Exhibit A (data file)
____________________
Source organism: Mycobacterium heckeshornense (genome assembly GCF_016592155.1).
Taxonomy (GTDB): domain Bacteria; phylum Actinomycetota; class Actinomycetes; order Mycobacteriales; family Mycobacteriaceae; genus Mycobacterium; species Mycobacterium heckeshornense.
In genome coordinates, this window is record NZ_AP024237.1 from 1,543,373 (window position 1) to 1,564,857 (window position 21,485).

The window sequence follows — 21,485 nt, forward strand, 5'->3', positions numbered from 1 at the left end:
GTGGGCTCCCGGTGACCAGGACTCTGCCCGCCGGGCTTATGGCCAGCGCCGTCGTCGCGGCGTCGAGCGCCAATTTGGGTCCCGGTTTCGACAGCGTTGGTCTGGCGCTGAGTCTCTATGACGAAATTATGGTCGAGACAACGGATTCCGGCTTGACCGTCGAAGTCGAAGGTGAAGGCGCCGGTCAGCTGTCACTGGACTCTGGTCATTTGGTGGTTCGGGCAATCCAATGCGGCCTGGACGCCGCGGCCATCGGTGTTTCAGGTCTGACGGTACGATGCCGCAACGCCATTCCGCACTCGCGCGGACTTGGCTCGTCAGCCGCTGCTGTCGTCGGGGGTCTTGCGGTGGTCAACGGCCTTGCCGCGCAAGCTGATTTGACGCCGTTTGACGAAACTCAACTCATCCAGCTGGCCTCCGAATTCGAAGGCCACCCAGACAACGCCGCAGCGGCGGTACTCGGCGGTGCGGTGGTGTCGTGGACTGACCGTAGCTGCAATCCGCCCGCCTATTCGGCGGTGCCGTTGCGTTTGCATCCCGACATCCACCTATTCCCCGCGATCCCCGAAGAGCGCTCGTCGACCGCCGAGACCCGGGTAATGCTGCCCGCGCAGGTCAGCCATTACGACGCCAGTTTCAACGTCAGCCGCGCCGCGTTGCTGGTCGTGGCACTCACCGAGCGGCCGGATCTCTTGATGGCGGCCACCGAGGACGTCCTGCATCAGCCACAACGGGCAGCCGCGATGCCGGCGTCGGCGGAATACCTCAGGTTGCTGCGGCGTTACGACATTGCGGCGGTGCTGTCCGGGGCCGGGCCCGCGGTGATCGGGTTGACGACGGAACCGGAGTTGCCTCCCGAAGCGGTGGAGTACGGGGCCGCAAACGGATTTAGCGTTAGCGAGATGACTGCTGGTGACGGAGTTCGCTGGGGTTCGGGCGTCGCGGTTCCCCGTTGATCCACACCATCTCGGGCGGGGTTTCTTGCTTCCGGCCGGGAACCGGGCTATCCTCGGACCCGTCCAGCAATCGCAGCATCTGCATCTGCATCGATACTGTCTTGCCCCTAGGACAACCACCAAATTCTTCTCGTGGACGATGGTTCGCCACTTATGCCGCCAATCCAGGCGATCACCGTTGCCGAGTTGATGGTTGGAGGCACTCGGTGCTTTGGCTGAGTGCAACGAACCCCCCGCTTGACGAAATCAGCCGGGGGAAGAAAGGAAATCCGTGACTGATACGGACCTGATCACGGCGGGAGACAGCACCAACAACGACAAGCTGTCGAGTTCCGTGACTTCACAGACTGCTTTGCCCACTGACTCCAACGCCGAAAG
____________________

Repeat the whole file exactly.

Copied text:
Source organism: Mycobacterium heckeshornense (genome assembly GCF_016592155.1).
Taxonomy (GTDB): domain Bacteria; phylum Actinomycetota; class Actinomycetes; order Mycobacteriales; family Mycobacteriaceae; genus Mycobacterium; species Mycobacterium heckeshornense.
In genome coordinates, this window is record NZ_AP024237.1 from 1,543,373 (window position 1) to 1,564,857 (window position 21,485).

The window sequence follows — 21,485 nt, forward strand, 5'->3', positions numbered from 1 at the left end:
GTGGGCTCCCGGTGACCAGGACTCTGCCCGCCGGGCTTATGGCCAGCGCCGTCGTCGCGGCGTCGAGCGCCAATTTGGGTCCCGGTTTCGACAGCGTTGGTCTGGCGCTGAGTCTCTATGACGAAATTATGGTCGAGACAACGGATTCCGGCTTGACCGTCGAAGTCGAAGGTGAAGGCGCCGGTCAGCTGTCACTGGACTCTGGTCATTTGGTGGTTCGGGCAATCCAATGCGGCCTGGACGCCGCGGCCATCGGTGTTTCAGGTCTGACGGTACGATGCCGCAACGCCATTCCGCACTCGCGCGGACTTGGCTCGTCAGCCGCTGCTGTCGTCGGGGGTCTTGCGGTGGTCAACGGCCTTGCCGCGCAAGCTGATTTGACGCCGTTTGACGAAACTCAACTCATCCAGCTGGCCTCCGAATTCGAAGGCCACCCAGACAACGCCGCAGCGGCGGTACTCGGCGGTGCGGTGGTGTCGTGGACTGACCGTAGCTGCAATCCGCCCGCCTATTCGGCGGTGCCGTTGCGTTTGCATCCCGACATCCACCTATTCCCCGCGATCCCCGAAGAGCGCTCGTCGACCGCCGAGACCCGGGTAATGCTGCCCGCGCAGGTCAGCCATTACGACGCCAGTTTCAACGTCAGCCGCGCCGCGTTGCTGGTCGTGGCACTCACCGAGCGGCCGGATCTCTTGATGGCGGCCACCGAGGACGTCCTGCATCAGCCACAACGGGCAGCCGCGATGCCGGCGTCGGCGGAATACCTCAGGTTGCTGCGGCGTTACGACATTGCGGCGGTGCTGTCCGGGGCCGGGCCCGCGGTGATCGGGTTGACGACGGAACCGGAGTTGCCTCCCGAAGCGGTGGAGTACGGGGCCGCAAACGGATTTAGCGTTAGCGAGATGACTGCTGGTGACGGAGTTCGCTGGGGTTCGGGCGTCGCGGTTCCCCGTTGATCCACACCATCTCGGGCGGGGTTTCTTGCTTCCGGCCGGGAACCGGGCTATCCTCGGACCCGTCCAGCAATCGCAGCATCTGCATCTGCATCGATACTGTCTTGCCCCTAGGACAACCACCAAATTCTTCTCGTGGACGATGGTTCGCCACTTATGCCGCCAATCCAGGCGATCACCGTTGCCGAGTTGATGGTTGGAGGCACTCGGTGCTTTGGCTGAGTGCAACGAACCCCCCGCTTGACGAAATCAGCCGGGGGAAGAAAGGAAATCCGTGACTGATACGGACCTGATCACGGCGGGAGACAGCACCAACAACGACAAGCTGTCGAGTTCCGTGACTTCACAGACTGCTTTGCCCACTGACTCCAACGCCGAAAG